Looking back on this post, I can’t help but feel that my tone took a turn for the cynical as I progressed.  So please don’t misunderstand.  True, pure, creative energy is a wonderful and beautiful thing.  In spite of my various experiences as a professional creative, I still cling to my pure creative spirit.  And coming to understand the concept of corporate creativity, while at times frustrating, has forced me to grow as a creator.  My point about “Creativity vs. Corporate Creativity” is simply this: if you have drive in the former, and interest in the latter – just don’t expect them to be the same thing.

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    • Fabian Bouthillette
    • November 3rd, 2011

    Considering the audience during the creative process is not evil at all. It has nothing to do with good vs. evil. As i write my book, I always consider how my words could be interpreted by whom I perceive to be my audience. I adjust my words based on the action and emotion I wish to stimulate, not how much money$$$ I can get.

    Activision supports creativity if it perceives (through focus group testing) the end-product to be something that will make money, which encourages artists to rely too much on old models of success (like DJ Hero using the Guitar Hero model) instead of thinking how something new could positively affect an audience and, yes, profit.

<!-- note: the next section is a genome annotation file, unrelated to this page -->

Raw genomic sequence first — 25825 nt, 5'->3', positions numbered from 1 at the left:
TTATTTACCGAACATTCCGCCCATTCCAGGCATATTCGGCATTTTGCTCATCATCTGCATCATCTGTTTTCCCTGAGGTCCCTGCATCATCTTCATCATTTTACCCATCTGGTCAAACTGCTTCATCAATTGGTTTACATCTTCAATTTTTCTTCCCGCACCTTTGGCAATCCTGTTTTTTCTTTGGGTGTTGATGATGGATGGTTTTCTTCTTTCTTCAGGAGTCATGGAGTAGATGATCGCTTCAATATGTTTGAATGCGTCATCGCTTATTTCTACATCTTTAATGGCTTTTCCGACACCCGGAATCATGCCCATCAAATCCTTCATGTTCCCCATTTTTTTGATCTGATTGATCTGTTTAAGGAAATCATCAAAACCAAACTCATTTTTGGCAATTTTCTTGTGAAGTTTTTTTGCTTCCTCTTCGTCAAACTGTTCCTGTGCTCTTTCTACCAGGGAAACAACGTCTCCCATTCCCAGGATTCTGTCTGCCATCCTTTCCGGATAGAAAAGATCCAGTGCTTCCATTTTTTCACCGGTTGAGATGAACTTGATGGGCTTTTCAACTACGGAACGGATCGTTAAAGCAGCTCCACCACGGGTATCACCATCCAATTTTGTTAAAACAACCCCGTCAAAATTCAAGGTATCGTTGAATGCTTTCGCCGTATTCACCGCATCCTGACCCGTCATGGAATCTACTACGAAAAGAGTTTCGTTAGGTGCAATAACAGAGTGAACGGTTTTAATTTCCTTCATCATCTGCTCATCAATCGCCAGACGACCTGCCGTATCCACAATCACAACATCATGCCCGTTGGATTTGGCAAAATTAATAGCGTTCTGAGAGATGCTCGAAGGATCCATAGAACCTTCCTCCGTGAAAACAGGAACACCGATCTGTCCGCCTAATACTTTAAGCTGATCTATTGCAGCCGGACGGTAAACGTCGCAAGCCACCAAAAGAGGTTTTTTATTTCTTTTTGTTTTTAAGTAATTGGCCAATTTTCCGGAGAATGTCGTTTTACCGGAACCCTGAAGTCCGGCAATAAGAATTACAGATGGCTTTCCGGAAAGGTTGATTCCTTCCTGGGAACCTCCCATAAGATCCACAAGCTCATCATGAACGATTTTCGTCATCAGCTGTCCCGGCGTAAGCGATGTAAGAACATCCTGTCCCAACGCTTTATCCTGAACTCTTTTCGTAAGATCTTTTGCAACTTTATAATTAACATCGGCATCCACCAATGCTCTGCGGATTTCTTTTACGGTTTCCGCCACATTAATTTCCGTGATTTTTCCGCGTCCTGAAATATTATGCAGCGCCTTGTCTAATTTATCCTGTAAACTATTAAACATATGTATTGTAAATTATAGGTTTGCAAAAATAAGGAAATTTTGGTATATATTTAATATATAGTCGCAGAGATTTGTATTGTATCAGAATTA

• I completely agree that there’s nothing inherently evil about it, and I did not mean to imply that in my post. What you are doing with your book (and generally, what anyone does when they create with that perspective) is, in my opinion, actually a sign of creative maturity. As I said… going through the experience made me a more powerful creator, and I was merely trying to shed some light on the distinction between “pure” creativity and “corporate” creativity.

      The specific method that Activision (and many other companies) employ through focus testing does serve to validate ideas in a certain sense… but it is highly biased towards ideas that are derivative or easily digestible. For example, they can say “this is the 4th highest testing 3rd person action concept that we’ve ever tested”. That can be very helpful, but it limits the types of creativity that can gain traction.